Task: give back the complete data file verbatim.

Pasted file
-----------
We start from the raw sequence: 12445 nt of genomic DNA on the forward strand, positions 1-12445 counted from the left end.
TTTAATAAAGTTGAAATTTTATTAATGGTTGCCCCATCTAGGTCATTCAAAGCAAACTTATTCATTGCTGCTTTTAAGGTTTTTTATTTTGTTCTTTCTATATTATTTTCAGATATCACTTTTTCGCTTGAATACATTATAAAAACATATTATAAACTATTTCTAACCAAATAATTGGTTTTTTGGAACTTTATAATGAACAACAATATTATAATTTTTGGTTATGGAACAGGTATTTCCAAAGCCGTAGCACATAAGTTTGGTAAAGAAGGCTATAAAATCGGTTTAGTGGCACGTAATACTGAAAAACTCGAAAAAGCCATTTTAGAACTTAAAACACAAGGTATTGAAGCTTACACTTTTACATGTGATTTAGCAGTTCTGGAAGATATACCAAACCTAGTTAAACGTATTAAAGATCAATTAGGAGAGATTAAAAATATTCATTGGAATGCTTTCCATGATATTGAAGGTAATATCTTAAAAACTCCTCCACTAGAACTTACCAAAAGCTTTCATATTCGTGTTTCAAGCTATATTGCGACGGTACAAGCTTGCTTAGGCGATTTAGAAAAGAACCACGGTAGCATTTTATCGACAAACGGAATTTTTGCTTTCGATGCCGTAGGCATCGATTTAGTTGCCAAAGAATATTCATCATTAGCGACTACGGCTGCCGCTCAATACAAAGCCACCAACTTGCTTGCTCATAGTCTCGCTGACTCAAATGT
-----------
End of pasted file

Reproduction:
We start from the raw sequence: 12445 nt of genomic DNA on the forward strand, positions 1-12445 counted from the left end.
TTTAATAAAGTTGAAATTTTATTAATGGTTGCCCCATCTAGGTCATTCAAAGCAAACTTATTCATTGCTGCTTTTAAGGTTTTTTATTTTGTTCTTTCTATATTATTTTCAGATATCACTTTTTCGCTTGAATACATTATAAAAACATATTATAAACTATTTCTAACCAAATAATTGGTTTTTTGGAACTTTATAATGAACAACAATATTATAATTTTTGGTTATGGAACAGGTATTTCCAAAGCCGTAGCACATAAGTTTGGTAAAGAAGGCTATAAAATCGGTTTAGTGGCACGTAATACTGAAAAACTCGAAAAAGCCATTTTAGAACTTAAAACACAAGGTATTGAAGCTTACACTTTTACATGTGATTTAGCAGTTCTGGAAGATATACCAAACCTAGTTAAACGTATTAAAGATCAATTAGGAGAGATTAAAAATATTCATTGGAATGCTTTCCATGATATTGAAGGTAATATCTTAAAAACTCCTCCACTAGAACTTACCAAAAGCTTTCATATTCGTGTTTCAAGCTATATTGCGACGGTACAAGCTTGCTTAGGCGATTTAGAAAAGAACCACGGTAGCATTTTATCGACAAACGGAATTTTTGCTTTCGATGCCGTAGGCATCGATTTAGTTGCCAAAGAATATTCATCATTAGCGACTACGGCTGCCGCTCAATACAAAGCCACCAACTTGCTTGCTCATAGTCTCGCTGACTCAAATGT